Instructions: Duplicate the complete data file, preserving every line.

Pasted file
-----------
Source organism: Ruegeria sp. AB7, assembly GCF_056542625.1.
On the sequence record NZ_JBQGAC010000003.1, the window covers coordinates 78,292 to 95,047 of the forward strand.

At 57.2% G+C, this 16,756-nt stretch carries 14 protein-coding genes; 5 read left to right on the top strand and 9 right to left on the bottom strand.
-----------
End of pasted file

Source organism: Ruegeria sp. AB7, assembly GCF_056542625.1.
On the sequence record NZ_JBQGAC010000003.1, the window covers coordinates 78,292 to 95,047 of the forward strand.

At 57.2% G+C, this 16,756-nt stretch carries 14 protein-coding genes; 5 read left to right on the top strand and 9 right to left on the bottom strand.